The World with its erupting boils
The world is in turmoil. A million refugees have found themselves displaced by the Ukrainian conflict. Hard to say what is actually happening because of disinformation being generated by both sides. I said, at the time of the Russian annexation of Crimea, that I thought that Putin is testing the resolve of his opponents to see how far West he can push the frontier of his sphere of influence. Nothing has happened to change my view. Putin has found that his enemy is irresolute and it looks as though he will be able to push forward to capture the Eastern portion of Ukraine. He'll then be able to move on to test other weak spots that were formally parts of the Soviet Union.
The crisis in the Middle East is more frightening. Bush and Blair created an crack in the fabric of the area and militant Islamists are taking full advantage of the vacuum that has been created. It is sad but true that only in Egypt, where the old military dictatorship has been revived, that an effective counterattack has emerged. The vicious Assad regime is fighting back in Syria but it lacks friends and the West has supported rebel groups allowing Islamists to take the initiative. Similar slippage has occurred in Libya which now seems to be sliding into anarchy. The government of what remains of Iraq is struggling and an alliance between its Shia majority and Iran seems to me to be a likely outcome. Iraq's moderate Sunnis are trapped between a rock (the Shia majority) and the hard place (Islamist Sunni insurgents). So far the problems have been confined to the area but it is only a matter of time before they spill out to affect the rest of the world.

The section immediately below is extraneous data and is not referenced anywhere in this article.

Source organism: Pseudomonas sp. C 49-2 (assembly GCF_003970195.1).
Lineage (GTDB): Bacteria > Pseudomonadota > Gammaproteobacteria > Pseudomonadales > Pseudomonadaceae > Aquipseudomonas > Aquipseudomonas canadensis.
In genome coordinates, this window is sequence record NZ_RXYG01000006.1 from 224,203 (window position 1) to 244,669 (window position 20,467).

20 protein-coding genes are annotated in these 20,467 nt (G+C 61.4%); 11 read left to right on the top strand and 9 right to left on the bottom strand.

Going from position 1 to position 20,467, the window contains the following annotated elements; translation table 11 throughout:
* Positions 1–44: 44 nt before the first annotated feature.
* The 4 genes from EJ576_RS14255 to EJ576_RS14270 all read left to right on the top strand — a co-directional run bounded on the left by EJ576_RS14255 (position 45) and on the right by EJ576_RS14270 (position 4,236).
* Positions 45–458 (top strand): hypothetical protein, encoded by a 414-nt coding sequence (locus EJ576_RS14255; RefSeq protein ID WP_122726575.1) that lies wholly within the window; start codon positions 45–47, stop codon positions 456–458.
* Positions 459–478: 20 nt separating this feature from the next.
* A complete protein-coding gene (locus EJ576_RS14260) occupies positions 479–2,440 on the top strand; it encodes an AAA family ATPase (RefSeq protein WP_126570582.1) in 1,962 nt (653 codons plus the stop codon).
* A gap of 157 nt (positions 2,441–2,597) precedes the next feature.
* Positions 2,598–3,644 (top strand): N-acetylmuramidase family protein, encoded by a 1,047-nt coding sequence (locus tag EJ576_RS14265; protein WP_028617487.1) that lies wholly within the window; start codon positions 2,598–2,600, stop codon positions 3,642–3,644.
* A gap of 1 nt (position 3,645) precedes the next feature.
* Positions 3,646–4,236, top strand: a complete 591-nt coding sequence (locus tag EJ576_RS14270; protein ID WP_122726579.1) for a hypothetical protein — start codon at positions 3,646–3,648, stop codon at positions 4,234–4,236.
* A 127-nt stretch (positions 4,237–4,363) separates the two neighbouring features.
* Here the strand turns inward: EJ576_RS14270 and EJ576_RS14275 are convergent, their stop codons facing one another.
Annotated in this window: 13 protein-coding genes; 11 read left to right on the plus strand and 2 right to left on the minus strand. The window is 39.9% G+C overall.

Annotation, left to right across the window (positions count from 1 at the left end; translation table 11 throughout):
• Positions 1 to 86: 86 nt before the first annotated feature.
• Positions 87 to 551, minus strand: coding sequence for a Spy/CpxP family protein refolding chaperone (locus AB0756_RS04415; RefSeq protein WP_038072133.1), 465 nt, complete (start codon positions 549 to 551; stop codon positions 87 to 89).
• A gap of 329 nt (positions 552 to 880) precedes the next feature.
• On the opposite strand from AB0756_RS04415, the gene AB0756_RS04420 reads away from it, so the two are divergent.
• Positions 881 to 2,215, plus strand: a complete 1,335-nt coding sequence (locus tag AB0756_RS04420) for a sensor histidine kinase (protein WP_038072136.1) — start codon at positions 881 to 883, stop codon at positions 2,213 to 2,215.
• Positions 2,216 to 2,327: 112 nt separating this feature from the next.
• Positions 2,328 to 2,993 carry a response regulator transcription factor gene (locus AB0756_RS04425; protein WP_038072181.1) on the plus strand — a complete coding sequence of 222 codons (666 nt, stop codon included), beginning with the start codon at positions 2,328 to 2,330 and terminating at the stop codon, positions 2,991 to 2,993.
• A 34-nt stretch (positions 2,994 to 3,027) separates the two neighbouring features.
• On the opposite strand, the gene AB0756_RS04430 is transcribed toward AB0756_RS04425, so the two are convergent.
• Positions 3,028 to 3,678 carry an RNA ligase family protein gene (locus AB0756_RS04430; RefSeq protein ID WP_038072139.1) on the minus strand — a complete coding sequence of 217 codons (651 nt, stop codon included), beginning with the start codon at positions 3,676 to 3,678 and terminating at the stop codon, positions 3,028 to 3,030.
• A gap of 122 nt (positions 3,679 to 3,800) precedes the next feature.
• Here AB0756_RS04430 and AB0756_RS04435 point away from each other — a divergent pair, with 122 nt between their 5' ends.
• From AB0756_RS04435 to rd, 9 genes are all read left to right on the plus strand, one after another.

Blithe marketsAnd through all of this the world's stock markets, buoyed by a continuing flow of almost free cash provided by central banks, push on regardless. Only today the FTSE made a new high for this cycle. The S& P continues higher and higher. Only sensible strategy: make hay while the sun shines.
But I wonder what it is that Western governments know about the underlying realities of their economies that makes them feel the need to go on providing the crutch of QE.
It is my UK portfolio that has done best. Just look at the table below. It shows how much my selections have moved since I bought them, or since April 6 (for those I have been holding for longer). GVC has also had thrown in 4.7% worth of dividend. I sold OMI for a small loss but overall I am more than happy with my little band of companies.